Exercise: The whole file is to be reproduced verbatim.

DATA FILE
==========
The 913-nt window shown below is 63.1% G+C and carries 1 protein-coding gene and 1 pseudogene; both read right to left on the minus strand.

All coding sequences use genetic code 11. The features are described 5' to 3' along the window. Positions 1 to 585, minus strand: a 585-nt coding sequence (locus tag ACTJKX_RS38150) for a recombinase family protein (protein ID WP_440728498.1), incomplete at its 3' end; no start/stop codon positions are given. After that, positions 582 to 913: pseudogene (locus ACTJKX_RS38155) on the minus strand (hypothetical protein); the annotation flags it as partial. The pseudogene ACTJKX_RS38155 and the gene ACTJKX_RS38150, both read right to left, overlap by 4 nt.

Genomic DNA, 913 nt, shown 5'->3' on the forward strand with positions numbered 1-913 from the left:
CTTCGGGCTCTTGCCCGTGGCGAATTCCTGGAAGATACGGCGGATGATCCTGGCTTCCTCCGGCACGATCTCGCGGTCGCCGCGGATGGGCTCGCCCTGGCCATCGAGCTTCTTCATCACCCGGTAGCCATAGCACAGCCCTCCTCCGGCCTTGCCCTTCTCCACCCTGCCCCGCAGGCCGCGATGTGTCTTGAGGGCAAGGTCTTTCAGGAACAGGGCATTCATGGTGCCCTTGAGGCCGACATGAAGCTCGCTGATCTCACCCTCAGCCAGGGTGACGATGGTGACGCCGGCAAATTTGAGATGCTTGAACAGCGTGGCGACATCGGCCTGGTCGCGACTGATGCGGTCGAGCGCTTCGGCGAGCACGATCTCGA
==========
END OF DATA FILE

The 913-nt window shown below is 63.1% G+C and carries 1 protein-coding gene and 1 pseudogene; both read right to left on the minus strand.

All coding sequences use genetic code 11. The features are described 5' to 3' along the window. Positions 1 to 585, minus strand: a 585-nt coding sequence (locus tag ACTJKX_RS38150) for a recombinase family protein (protein ID WP_440728498.1), incomplete at its 3' end; no start/stop codon positions are given. After that, positions 582 to 913: pseudogene (locus ACTJKX_RS38155) on the minus strand (hypothetical protein); the annotation flags it as partial. The pseudogene ACTJKX_RS38155 and the gene ACTJKX_RS38150, both read right to left, overlap by 4 nt.

Genomic DNA, 913 nt, shown 5'->3' on the forward strand with positions numbered 1-913 from the left:
CTTCGGGCTCTTGCCCGTGGCGAATTCCTGGAAGATACGGCGGATGATCCTGGCTTCCTCCGGCACGATCTCGCGGTCGCCGCGGATGGGCTCGCCCTGGCCATCGAGCTTCTTCATCACCCGGTAGCCATAGCACAGCCCTCCTCCGGCCTTGCCCTTCTCCACCCTGCCCCGCAGGCCGCGATGTGTCTTGAGGGCAAGGTCTTTCAGGAACAGGGCATTCATGGTGCCCTTGAGGCCGACATGAAGCTCGCTGATCTCACCCTCAGCCAGGGTGACGATGGTGACGCCGGCAAATTTGAGATGCTTGAACAGCGTGGCGACATCGGCCTGGTCGCGACTGATGCGGTCGAGCGCTTCGGCGAGCACGATCTCGA